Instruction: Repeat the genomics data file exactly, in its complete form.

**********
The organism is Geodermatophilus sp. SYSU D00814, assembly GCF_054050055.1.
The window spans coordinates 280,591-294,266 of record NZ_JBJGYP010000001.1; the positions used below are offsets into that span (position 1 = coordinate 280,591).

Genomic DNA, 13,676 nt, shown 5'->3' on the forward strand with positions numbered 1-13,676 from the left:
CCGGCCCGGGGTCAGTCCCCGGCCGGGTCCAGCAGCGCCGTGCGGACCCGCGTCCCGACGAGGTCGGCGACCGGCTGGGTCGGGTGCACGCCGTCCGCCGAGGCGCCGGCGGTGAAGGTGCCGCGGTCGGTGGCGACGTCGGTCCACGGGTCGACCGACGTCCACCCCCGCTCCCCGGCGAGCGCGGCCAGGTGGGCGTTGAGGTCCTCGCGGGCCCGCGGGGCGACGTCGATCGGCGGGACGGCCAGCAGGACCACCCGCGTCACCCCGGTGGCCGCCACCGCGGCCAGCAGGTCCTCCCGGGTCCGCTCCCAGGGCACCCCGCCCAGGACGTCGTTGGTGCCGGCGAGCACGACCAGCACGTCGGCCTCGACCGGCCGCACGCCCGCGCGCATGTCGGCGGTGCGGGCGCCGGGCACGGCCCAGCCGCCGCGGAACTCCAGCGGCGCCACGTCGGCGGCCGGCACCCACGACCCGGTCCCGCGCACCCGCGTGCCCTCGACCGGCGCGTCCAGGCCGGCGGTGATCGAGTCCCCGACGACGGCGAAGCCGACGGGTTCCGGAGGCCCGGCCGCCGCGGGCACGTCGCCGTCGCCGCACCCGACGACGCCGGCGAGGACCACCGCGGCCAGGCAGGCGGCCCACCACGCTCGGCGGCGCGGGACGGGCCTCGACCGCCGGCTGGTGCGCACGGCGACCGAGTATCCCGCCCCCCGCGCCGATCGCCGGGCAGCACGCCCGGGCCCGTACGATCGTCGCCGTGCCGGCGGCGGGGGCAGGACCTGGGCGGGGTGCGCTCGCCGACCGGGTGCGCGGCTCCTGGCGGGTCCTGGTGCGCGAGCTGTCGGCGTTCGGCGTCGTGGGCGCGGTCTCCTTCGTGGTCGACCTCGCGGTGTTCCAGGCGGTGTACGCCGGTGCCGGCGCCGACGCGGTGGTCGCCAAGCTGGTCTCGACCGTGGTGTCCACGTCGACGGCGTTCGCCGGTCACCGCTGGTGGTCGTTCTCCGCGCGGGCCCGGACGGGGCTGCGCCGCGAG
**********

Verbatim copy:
The organism is Geodermatophilus sp. SYSU D00814, assembly GCF_054050055.1.
The window spans coordinates 280,591-294,266 of record NZ_JBJGYP010000001.1; the positions used below are offsets into that span (position 1 = coordinate 280,591).

Genomic DNA, 13,676 nt, shown 5'->3' on the forward strand with positions numbered 1-13,676 from the left:
CCGGCCCGGGGTCAGTCCCCGGCCGGGTCCAGCAGCGCCGTGCGGACCCGCGTCCCGACGAGGTCGGCGACCGGCTGGGTCGGGTGCACGCCGTCCGCCGAGGCGCCGGCGGTGAAGGTGCCGCGGTCGGTGGCGACGTCGGTCCACGGGTCGACCGACGTCCACCCCCGCTCCCCGGCGAGCGCGGCCAGGTGGGCGTTGAGGTCCTCGCGGGCCCGCGGGGCGACGTCGATCGGCGGGACGGCCAGCAGGACCACCCGCGTCACCCCGGTGGCCGCCACCGCGGCCAGCAGGTCCTCCCGGGTCCGCTCCCAGGGCACCCCGCCCAGGACGTCGTTGGTGCCGGCGAGCACGACCAGCACGTCGGCCTCGACCGGCCGCACGCCCGCGCGCATGTCGGCGGTGCGGGCGCCGGGCACGGCCCAGCCGCCGCGGAACTCCAGCGGCGCCACGTCGGCGGCCGGCACCCACGACCCGGTCCCGCGCACCCGCGTGCCCTCGACCGGCGCGTCCAGGCCGGCGGTGATCGAGTCCCCGACGACGGCGAAGCCGACGGGTTCCGGAGGCCCGGCCGCCGCGGGCACGTCGCCGTCGCCGCACCCGACGACGCCGGCGAGGACCACCGCGGCCAGGCAGGCGGCCCACCACGCTCGGCGGCGCGGGACGGGCCTCGACCGCCGGCTGGTGCGCACGGCGACCGAGTATCCCGCCCCCCGCGCCGATCGCCGGGCAGCACGCCCGGGCCCGTACGATCGTCGCCGTGCCGGCGGCGGGGGCAGGACCTGGGCGGGGTGCGCTCGCCGACCGGGTGCGCGGCTCCTGGCGGGTCCTGGTGCGCGAGCTGTCGGCGTTCGGCGTCGTGGGCGCGGTCTCCTTCGTGGTCGACCTCGCGGTGTTCCAGGCGGTGTACGCCGGTGCCGGCGCCGACGCGGTGGTCGCCAAGCTGGTCTCGACCGTGGTGTCCACGTCGACGGCGTTCGCCGGTCACCGCTGGTGGTCGTTCTCCGCGCGGGCCCGGACGGGGCTGCGCCGCGAG